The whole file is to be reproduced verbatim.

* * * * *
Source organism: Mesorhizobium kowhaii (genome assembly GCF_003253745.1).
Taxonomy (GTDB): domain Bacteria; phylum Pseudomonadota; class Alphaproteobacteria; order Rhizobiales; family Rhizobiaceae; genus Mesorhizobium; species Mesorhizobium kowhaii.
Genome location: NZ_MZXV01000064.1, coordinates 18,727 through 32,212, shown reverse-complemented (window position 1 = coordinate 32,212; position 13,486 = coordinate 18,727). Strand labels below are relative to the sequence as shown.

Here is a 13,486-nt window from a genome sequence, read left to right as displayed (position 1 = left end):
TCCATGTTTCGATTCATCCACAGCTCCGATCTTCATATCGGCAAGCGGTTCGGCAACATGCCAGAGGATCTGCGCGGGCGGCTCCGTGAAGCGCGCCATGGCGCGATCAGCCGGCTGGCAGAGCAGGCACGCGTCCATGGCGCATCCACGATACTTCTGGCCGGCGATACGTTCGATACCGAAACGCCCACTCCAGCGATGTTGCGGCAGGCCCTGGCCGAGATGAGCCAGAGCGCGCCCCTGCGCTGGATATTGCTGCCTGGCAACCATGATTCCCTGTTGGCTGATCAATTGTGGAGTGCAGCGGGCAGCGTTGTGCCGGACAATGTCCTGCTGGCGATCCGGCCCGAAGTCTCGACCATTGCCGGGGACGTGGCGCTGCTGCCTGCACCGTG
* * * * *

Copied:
Source organism: Mesorhizobium kowhaii (genome assembly GCF_003253745.1).
Taxonomy (GTDB): domain Bacteria; phylum Pseudomonadota; class Alphaproteobacteria; order Rhizobiales; family Rhizobiaceae; genus Mesorhizobium; species Mesorhizobium kowhaii.
Genome location: NZ_MZXV01000064.1, coordinates 18,727 through 32,212, shown reverse-complemented (window position 1 = coordinate 32,212; position 13,486 = coordinate 18,727). Strand labels below are relative to the sequence as shown.

Here is a 13,486-nt window from a genome sequence, read left to right as displayed (position 1 = left end):
TCCATGTTTCGATTCATCCACAGCTCCGATCTTCATATCGGCAAGCGGTTCGGCAACATGCCAGAGGATCTGCGCGGGCGGCTCCGTGAAGCGCGCCATGGCGCGATCAGCCGGCTGGCAGAGCAGGCACGCGTCCATGGCGCATCCACGATACTTCTGGCCGGCGATACGTTCGATACCGAAACGCCCACTCCAGCGATGTTGCGGCAGGCCCTGGCCGAGATGAGCCAGAGCGCGCCCCTGCGCTGGATATTGCTGCCTGGCAACCATGATTCCCTGTTGGCTGATCAATTGTGGAGTGCAGCGGGCAGCGTTGTGCCGGACAATGTCCTGCTGGCGATCCGGCCCGAAGTCTCGACCATTGCCGGGGACGTGGCGCTGCTGCCTGCACCGTG